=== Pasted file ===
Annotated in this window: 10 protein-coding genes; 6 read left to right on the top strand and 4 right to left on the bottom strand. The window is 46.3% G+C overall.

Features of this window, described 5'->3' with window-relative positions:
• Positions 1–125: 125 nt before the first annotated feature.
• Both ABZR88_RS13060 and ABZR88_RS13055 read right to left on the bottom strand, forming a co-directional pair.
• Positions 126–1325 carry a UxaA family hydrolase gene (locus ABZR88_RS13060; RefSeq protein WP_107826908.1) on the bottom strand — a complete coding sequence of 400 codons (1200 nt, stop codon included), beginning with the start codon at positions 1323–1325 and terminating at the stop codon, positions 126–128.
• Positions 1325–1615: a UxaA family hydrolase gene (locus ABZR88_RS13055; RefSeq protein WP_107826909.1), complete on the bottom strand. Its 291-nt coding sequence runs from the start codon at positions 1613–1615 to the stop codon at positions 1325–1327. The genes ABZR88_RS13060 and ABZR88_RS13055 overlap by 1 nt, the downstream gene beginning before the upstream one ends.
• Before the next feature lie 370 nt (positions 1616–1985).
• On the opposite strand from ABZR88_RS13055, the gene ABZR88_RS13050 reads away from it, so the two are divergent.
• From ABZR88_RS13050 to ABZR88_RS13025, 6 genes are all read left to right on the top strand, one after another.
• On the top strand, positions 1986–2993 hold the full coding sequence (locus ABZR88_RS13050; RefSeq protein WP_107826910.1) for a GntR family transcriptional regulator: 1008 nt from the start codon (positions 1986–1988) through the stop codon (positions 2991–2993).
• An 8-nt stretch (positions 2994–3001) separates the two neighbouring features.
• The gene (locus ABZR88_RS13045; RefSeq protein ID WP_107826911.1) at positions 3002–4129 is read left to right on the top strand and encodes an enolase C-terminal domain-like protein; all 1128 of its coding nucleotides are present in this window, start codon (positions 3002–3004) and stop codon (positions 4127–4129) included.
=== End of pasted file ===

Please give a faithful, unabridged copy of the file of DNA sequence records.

Annotated in this window: 10 protein-coding genes; 6 read left to right on the top strand and 4 right to left on the bottom strand. The window is 46.3% G+C overall.

Features of this window, described 5'->3' with window-relative positions:
• Positions 1–125: 125 nt before the first annotated feature.
• Both ABZR88_RS13060 and ABZR88_RS13055 read right to left on the bottom strand, forming a co-directional pair.
• Positions 126–1325 carry a UxaA family hydrolase gene (locus ABZR88_RS13060; RefSeq protein WP_107826908.1) on the bottom strand — a complete coding sequence of 400 codons (1200 nt, stop codon included), beginning with the start codon at positions 1323–1325 and terminating at the stop codon, positions 126–128.
• Positions 1325–1615: a UxaA family hydrolase gene (locus ABZR88_RS13055; RefSeq protein WP_107826909.1), complete on the bottom strand. Its 291-nt coding sequence runs from the start codon at positions 1613–1615 to the stop codon at positions 1325–1327. The genes ABZR88_RS13060 and ABZR88_RS13055 overlap by 1 nt, the downstream gene beginning before the upstream one ends.
• Before the next feature lie 370 nt (positions 1616–1985).
• On the opposite strand from ABZR88_RS13055, the gene ABZR88_RS13050 reads away from it, so the two are divergent.
• From ABZR88_RS13050 to ABZR88_RS13025, 6 genes are all read left to right on the top strand, one after another.
• On the top strand, positions 1986–2993 hold the full coding sequence (locus ABZR88_RS13050; RefSeq protein WP_107826910.1) for a GntR family transcriptional regulator: 1008 nt from the start codon (positions 1986–1988) through the stop codon (positions 2991–2993).
• An 8-nt stretch (positions 2994–3001) separates the two neighbouring features.
• The gene (locus ABZR88_RS13045; RefSeq protein ID WP_107826911.1) at positions 3002–4129 is read left to right on the top strand and encodes an enolase C-terminal domain-like protein; all 1128 of its coding nucleotides are present in this window, start codon (positions 3002–3004) and stop codon (positions 4127–4129) included.